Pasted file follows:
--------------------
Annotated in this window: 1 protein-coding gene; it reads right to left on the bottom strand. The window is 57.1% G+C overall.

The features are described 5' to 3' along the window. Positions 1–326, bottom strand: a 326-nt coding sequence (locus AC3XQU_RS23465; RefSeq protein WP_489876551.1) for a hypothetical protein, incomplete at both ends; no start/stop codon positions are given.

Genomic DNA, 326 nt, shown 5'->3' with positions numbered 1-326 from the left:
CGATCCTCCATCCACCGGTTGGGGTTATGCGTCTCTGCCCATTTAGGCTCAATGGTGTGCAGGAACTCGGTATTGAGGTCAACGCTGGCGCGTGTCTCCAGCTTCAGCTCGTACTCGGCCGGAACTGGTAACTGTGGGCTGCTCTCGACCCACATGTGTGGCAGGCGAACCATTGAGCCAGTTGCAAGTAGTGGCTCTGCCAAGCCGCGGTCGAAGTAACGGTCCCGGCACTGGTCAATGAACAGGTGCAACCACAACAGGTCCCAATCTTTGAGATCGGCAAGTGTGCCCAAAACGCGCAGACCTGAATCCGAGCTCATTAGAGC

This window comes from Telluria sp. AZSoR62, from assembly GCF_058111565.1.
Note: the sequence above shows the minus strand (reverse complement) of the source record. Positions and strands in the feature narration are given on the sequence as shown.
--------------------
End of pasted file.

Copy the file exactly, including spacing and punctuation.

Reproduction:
Annotated in this window: 1 protein-coding gene; it reads right to left on the bottom strand. The window is 57.1% G+C overall.

The features are described 5' to 3' along the window. Positions 1–326, bottom strand: a 326-nt coding sequence (locus AC3XQU_RS23465; RefSeq protein WP_489876551.1) for a hypothetical protein, incomplete at both ends; no start/stop codon positions are given.

Genomic DNA, 326 nt, shown 5'->3' with positions numbered 1-326 from the left:
CGATCCTCCATCCACCGGTTGGGGTTATGCGTCTCTGCCCATTTAGGCTCAATGGTGTGCAGGAACTCGGTATTGAGGTCAACGCTGGCGCGTGTCTCCAGCTTCAGCTCGTACTCGGCCGGAACTGGTAACTGTGGGCTGCTCTCGACCCACATGTGTGGCAGGCGAACCATTGAGCCAGTTGCAAGTAGTGGCTCTGCCAAGCCGCGGTCGAAGTAACGGTCCCGGCACTGGTCAATGAACAGGTGCAACCACAACAGGTCCCAATCTTTGAGATCGGCAAGTGTGCCCAAAACGCGCAGACCTGAATCCGAGCTCATTAGAGC

This window comes from Telluria sp. AZSoR62, from assembly GCF_058111565.1.
Note: the sequence above shows the minus strand (reverse complement) of the source record. Positions and strands in the feature narration are given on the sequence as shown.